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26 octobre 2012 5 26 /10 /octobre /2012 09:52

I am not claiming that everyday life in the US is necessarily easier, compared to France. However, life in a familiar environment, wherever that is, is definitely easier.

I am slowly re-adjusting to France, and getting used to the way things are here. However, right now, I am not exactly familiar with my environment. As a result, the simplest things become a challenge. 

Shopping for a pasta dinner should be a five minute stop at Leclerc. Alas! everything is different here. The brands, the packaging, the size of things, the way they're organized in the store... Tomato sauce does not come in a can! Instead, you have to track tiny cardboard boxes of 200 ml. that ressemble juice containers for children, so you'll need about two to a 15 oz. can. Parmesan does not come shevelled! Instead you'll need to track small opaque bags of powdered cheese (again, at least two are needed to match a 2 cup bag). All this converting is exhausting. I should know, it was the same story when I first set foot in a Safeway but that was so long ago!

Shopping bags in hand, going home should be easy. But the smallest wrong turn at the wrong time of day easily adds 45 minutes to a 3-minute commute. No kidding. This daily travel time russian roulette is exhausting. And nothing prepared me to that, not even rainy days on Old Georgetown road.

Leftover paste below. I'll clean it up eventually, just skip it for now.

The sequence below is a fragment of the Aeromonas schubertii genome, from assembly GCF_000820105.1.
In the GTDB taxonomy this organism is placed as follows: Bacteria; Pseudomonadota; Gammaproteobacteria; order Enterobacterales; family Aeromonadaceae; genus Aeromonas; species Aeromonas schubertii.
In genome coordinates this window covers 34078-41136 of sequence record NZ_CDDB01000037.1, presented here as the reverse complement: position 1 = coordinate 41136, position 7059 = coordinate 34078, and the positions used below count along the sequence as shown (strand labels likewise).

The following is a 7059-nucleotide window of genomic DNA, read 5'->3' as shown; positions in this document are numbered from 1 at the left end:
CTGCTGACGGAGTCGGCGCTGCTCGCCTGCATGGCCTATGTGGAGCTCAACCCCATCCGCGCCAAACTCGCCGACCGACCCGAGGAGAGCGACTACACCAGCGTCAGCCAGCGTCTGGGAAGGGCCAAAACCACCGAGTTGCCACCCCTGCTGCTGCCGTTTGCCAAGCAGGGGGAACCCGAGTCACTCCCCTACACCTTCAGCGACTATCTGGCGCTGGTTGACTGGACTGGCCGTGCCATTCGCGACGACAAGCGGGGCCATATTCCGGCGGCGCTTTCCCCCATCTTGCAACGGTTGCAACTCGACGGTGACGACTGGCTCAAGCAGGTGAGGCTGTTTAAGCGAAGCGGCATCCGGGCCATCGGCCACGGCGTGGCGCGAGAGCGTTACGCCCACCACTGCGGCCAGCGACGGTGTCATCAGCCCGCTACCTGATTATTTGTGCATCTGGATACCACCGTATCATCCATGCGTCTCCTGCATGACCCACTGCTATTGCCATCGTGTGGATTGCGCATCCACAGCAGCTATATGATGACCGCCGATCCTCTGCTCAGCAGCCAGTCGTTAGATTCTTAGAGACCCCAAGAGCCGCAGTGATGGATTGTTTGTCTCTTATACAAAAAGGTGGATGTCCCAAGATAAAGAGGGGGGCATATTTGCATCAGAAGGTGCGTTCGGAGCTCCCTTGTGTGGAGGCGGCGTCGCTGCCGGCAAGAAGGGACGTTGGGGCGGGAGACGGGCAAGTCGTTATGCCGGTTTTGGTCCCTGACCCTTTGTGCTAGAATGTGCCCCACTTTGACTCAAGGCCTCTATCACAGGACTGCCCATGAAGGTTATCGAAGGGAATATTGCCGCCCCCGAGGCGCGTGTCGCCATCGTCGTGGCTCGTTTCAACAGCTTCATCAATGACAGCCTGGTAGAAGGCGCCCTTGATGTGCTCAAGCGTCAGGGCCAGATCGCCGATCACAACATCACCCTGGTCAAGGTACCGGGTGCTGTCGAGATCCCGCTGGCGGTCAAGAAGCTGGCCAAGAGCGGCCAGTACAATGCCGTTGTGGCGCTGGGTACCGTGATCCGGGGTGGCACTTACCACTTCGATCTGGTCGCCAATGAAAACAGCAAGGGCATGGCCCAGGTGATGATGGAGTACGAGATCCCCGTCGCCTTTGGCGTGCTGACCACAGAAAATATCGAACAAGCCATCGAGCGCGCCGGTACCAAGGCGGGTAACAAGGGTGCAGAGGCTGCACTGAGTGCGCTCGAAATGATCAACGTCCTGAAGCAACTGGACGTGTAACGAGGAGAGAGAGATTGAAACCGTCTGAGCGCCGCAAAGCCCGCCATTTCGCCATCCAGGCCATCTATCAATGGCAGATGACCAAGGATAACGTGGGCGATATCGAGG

The cherry on top of the cringe cake is wanting to bake muffins - but the muffin pan is in the shipment. Wanting to watch a good old episode of Gilmore Girls for comfort after an exhausting day - but the DVDs are in the shipment. Wanting to put some bigger socks on my son's growing feet - but the larger baby clothes are in the shipment. Wanting to use our winter comforter because it sometimes gets cold at night - but our linens are in the shipment. You get the drift. Everything we thought we could do without for 6 to 8 weeks is in a shipment that has been somewhere between Maryland and France for a solid 9 weeks. There is no getting a firm answer as to when we'll finally see our stuff again. "Likely next week, or the week after" has been heard so many times that it will eventually come true. And when it does, perhaps we'll be back on the path of day-to-day routine being easier again.

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Nath 05/12/2012 08:24

Reverse cultural shock...

Mais on ajuste aussi de ce côté ci de l'océan - sans l'aventure de la découverte.

Bises et courage. Nath

InK 09/11/2012 18:16

La BBQ sauce, elle est justement dans les 4 containers manquants. Sur la photo, ce sont les 4 bleus au milieu (mais la douane vide chaque contenant pour vérifier qu'il n'y a rien de caché et ça
prend du temps :-D )


Le Piou 09/11/2012 03:20

Hey... You're almost there... ;-)


(non mais serieux, comment ovus allez faire sans BBQ sauce?????)

InK 26/10/2012 11:35

If you know the name of the ship, you can try to find her (I think a ship is a she) here http://www.marinetraffic.com/ais/fr/default.aspx?level0=100 ;o)

A. 26/10/2012 11:53

Well, technically, the ship has docked and the goods cleared through UK customs. They have been waiting to be loaded on a truck "likely next week or the week after".